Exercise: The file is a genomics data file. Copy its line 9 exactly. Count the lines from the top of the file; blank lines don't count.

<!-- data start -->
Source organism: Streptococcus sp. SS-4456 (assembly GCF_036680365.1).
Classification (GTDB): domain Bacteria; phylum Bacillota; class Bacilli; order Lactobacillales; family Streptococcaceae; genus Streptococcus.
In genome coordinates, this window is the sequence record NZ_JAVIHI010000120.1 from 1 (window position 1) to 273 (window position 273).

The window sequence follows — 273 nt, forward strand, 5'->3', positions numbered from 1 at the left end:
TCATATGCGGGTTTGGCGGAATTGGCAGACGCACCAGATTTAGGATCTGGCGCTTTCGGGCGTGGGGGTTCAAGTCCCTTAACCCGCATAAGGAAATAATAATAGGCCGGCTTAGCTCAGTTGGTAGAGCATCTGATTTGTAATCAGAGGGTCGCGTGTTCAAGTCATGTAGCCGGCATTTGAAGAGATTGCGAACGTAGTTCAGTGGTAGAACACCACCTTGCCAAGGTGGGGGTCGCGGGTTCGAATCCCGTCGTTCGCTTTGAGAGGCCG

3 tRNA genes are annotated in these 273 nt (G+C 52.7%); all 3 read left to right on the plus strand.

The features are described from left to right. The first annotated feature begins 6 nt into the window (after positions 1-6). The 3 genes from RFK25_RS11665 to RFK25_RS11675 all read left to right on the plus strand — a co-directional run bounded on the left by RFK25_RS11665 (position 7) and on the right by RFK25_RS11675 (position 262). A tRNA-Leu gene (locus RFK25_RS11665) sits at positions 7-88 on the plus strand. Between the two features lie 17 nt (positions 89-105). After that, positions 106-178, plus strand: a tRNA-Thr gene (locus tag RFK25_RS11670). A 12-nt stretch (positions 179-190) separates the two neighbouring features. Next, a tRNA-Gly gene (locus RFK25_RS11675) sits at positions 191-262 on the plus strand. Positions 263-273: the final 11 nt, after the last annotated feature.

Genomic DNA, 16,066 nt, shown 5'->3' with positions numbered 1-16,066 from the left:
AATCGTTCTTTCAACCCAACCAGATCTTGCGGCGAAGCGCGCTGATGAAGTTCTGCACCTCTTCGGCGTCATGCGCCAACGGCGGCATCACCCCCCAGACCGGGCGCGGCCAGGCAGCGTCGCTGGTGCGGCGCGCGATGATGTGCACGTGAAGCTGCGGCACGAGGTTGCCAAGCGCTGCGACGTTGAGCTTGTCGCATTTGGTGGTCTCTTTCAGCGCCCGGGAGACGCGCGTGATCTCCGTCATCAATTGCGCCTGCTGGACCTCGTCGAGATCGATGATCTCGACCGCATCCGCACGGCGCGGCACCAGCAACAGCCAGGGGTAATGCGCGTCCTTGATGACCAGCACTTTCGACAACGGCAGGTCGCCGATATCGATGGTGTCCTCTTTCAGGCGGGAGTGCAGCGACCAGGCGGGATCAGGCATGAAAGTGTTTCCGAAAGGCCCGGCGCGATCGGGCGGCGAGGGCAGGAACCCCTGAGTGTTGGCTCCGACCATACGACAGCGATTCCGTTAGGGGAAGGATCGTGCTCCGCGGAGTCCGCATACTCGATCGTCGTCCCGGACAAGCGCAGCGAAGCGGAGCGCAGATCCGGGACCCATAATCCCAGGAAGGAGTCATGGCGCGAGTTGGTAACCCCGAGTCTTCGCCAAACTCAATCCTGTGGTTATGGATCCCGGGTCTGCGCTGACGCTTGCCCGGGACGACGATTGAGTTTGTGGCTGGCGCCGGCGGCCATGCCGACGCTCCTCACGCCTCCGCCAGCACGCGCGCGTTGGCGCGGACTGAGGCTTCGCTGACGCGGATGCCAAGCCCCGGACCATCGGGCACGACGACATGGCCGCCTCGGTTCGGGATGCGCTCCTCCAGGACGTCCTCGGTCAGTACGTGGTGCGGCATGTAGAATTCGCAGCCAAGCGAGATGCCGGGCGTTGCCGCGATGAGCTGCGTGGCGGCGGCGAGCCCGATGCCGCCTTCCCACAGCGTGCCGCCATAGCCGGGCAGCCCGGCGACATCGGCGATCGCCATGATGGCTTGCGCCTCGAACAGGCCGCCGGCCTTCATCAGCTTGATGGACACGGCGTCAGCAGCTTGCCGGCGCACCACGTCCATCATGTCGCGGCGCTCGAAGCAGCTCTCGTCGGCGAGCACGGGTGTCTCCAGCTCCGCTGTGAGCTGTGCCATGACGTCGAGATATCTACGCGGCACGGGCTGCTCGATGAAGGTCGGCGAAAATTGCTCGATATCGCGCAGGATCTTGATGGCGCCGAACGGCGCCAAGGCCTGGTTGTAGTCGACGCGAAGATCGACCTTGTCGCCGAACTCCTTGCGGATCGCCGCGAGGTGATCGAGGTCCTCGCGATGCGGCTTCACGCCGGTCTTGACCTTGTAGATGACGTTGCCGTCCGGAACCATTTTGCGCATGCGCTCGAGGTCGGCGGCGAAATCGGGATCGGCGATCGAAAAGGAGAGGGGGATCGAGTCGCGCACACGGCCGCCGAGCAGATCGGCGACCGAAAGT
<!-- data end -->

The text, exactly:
AATCGTTCTTTCAACCCAACCAGATCTTGCGGCGAAGCGCGCTGATGAAGTTCTGCACCTCTTCGGCGTCATGCGCCAACGGCGGCATCACCCCCCAGACCGGGCGCGGCCAGGCAGCGTCGCTGGTGCGGCGCGCGATGATGTGCACGTGAAGCTGCGGCACGAGGTTGCCAAGCGCTGCGACGTTGAGCTTGTCGCATTTGGTGGTCTCTTTCAGCGCCCGGGAGACGCGCGTGATCTCCGTCATCAATTGCGCCTGCTGGACCTCGTCGAGATCGATGATCTCGACCGCATCCGCACGGCGCGGCACCAGCAACAGCCAGGGGTAATGCGCGTCCTTGATGACCAGCACTTTCGACAACGGCAGGTCGCCGATATCGATGGTGTCCTCTTTCAGGCGGGAGTGCAGCGACCAGGCGGGATCAGGCATGAAAGTGTTTCCGAAAGGCCCGGCGCGATCGGGCGGCGAGGGCAGGAACCCCTGAGTGTTGGCTCCGACCATACGACAGCGATTCCGTTAGGGGAAGGATCGTGCTCCGCGGAGTCCGCATACTCGATCGTCGTCCCGGACAAGCGCAGCGAAGCGGAGCGCAGATCCGGGACCCATAATCCCAGGAAGGAGTCATGGCGCGAGTTGGTAACCCCGAGTCTTCGCCAAACTCAATCCTGTGGTTATGGATCCCGGGTCTGCGCTGACGCTTGCCCGGGACGACGATTGAGTTTGTGGCTGGCGCCGGCGGCCATGCCGACGCTCCTCACGCCTCCGCCAGCACGCGCGCGTTGGCGCGGACTGAGGCTTCGCTGACGCGGATGCCAAGCCCCGGACCATCGGGCACGACGACATGGCCGCCTCGGTTCGGGATGCGCTCCTCCAGGACGTCCTCGGTCAGTACGTGGTGCGGCATGTAGAATTCGCAGCCAAGCGAGATGCCGGGCGTTGCCGCGATGAGCTGCGTGGCGGCGGCGAGCCCGATGCCGCCTTCCCACAGCGTGCCGCCATAGCCGGGCAGCCCGGCGACATCGGCGATCGCCATGATGGCTTGCGCCTCGAACAGGCCGCCGGCCTTCATCAGCTTGATGGACACGGCGTCAGCAGCTTGCCGGCGCACCACGTCCATCATGTCGCGGCGCTCGAAGCAGCTCTCGTCGGCGAGCACGGGTGTCTCCAGCTCCGCTGTGAGCTGTGCCATGACGTCGAGATATCTACGCGGCACGGGCTGCTCGATGAAGGTCGGCGAAAATTGCTCGATATCGCGCAGGATCTTGATGGCGCCGAACGGCGCCAAGGCCTGGTTGTAGTCGACGCGAAGATCGACCTTGTCGCCGAACTCCTTGCGGATCGCCGCGAGGTGATCGAGGTCCTCGCGATGCGGCTTCACGCCGGTCTTGACCTTGTAGATGACGTTGCCGTCCGGAACCATTTTGCGCATGCGCTCGAGGTCGGCGGCGAAATCGGGATCGGCGATCGAAAAGGAGAGGGGGATCGAGTCGCGCACACGGCCGCCGAGCAGATCGGCGACCGAAAGT